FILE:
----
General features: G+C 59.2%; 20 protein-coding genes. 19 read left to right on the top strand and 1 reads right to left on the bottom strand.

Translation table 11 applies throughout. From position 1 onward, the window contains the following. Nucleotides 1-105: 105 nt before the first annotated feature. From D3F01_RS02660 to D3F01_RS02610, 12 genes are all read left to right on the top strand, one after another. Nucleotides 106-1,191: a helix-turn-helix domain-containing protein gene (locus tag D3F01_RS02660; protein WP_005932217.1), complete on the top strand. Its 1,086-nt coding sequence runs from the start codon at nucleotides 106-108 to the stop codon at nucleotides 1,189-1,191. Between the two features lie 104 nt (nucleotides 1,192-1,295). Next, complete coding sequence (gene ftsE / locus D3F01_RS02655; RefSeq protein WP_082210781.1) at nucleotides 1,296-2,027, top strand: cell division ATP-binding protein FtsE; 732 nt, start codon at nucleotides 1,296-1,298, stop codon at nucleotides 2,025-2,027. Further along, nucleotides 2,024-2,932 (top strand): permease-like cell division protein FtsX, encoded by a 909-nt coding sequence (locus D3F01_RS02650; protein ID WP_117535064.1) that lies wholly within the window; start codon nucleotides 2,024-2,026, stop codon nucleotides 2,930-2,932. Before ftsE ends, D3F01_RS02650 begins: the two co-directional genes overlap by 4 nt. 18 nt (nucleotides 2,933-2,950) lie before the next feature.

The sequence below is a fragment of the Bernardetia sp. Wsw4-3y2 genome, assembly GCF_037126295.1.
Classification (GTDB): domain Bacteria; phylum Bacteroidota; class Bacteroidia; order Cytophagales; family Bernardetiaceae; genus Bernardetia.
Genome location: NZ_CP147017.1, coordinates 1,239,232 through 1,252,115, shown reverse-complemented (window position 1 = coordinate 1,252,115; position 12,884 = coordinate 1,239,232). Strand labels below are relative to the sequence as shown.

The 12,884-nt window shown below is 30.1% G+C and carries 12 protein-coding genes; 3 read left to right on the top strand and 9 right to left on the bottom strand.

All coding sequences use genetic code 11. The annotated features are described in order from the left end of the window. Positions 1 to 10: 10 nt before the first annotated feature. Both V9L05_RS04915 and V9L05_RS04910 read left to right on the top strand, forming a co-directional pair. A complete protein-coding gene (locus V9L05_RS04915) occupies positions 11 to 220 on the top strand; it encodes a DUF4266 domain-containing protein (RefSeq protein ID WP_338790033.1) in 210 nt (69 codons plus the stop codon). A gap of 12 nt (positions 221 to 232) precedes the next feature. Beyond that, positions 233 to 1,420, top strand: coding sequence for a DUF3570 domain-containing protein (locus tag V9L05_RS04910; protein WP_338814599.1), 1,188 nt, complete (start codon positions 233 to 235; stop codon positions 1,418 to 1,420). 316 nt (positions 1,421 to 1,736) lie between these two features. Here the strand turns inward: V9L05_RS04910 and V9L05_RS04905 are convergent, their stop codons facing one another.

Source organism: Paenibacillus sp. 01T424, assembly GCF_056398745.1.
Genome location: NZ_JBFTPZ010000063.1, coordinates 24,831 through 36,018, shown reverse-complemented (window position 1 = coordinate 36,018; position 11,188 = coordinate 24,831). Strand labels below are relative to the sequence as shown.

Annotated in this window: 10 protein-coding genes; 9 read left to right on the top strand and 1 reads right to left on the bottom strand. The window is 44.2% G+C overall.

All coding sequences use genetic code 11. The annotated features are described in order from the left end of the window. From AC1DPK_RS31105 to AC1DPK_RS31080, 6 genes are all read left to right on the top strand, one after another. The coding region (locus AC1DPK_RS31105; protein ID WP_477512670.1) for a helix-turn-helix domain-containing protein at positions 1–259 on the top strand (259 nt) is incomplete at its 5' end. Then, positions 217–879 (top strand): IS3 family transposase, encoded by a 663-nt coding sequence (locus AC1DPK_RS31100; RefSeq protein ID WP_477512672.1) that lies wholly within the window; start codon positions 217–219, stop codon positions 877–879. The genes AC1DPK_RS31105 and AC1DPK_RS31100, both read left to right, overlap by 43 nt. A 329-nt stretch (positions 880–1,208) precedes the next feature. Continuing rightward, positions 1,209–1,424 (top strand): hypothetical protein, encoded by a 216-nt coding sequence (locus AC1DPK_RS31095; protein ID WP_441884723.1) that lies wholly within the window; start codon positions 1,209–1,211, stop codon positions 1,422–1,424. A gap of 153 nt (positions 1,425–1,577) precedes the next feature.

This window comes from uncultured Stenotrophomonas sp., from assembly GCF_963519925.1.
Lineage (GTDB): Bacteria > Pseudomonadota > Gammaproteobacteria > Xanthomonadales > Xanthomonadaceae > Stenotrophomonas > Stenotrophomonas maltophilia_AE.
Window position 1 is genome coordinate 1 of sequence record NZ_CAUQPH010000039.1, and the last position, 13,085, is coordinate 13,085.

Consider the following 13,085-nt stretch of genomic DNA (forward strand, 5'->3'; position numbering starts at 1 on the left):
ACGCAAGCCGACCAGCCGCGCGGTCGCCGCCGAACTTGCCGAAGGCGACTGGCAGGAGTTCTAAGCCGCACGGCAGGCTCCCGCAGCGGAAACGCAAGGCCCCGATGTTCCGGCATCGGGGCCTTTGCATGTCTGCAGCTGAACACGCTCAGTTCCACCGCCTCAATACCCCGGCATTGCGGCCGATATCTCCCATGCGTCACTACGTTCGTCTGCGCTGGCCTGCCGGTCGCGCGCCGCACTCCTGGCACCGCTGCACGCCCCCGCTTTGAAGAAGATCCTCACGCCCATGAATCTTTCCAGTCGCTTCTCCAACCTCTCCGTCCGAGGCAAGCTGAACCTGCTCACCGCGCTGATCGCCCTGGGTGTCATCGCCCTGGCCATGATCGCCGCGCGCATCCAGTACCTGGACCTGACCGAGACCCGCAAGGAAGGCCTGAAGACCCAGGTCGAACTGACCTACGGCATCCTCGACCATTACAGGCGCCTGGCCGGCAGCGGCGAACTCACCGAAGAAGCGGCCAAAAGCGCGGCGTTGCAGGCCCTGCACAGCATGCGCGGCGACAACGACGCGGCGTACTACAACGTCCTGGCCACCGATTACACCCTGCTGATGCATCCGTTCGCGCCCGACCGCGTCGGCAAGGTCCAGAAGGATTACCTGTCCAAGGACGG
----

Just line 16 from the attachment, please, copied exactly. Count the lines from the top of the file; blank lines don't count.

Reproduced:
ACGCAAGCCGACCAGCCGCGCGGTCGCCGCCGAACTTGCCGAAGGCGACTGGCAGGAGTTCTAAGCCGCACGGCAGGCTCCCGCAGCGGAAACGCAAGGCCCCGATGTTCCGGCATCGGGGCCTTTGCATGTCTGCAGCTGAACACGCTCAGTTCCACCGCCTCAATACCCCGGCATTGCGGCCGATATCTCCCATGCGTCACTACGTTCGTCTGCGCTGGCCTGCCGGTCGCGCGCCGCACTCCTGGCACCGCTGCACGCCCCCGCTTTGAAGAAGATCCTCACGCCCATGAATCTTTCCAGTCGCTTCTCCAACCTCTCCGTCCGAGGCAAGCTGAACCTGCTCACCGCGCTGATCGCCCTGGGTGTCATCGCCCTGGCCATGATCGCCGCGCGCATCCAGTACCTGGACCTGACCGAGACCCGCAAGGAAGGCCTGAAGACCCAGGTCGAACTGACCTACGGCATCCTCGACCATTACAGGCGCCTGGCCGGCAGCGGCGAACTCACCGAAGAAGCGGCCAAAAGCGCGGCGTTGCAGGCCCTGCACAGCATGCGCGGCGACAACGACGCGGCGTACTACAACGTCCTGGCCACCGATTACACCCTGCTGATGCATCCGTTCGCGCCCGACCGCGTCGGCAAGGTCCAGAAGGATTACCTGTCCAAGGACGG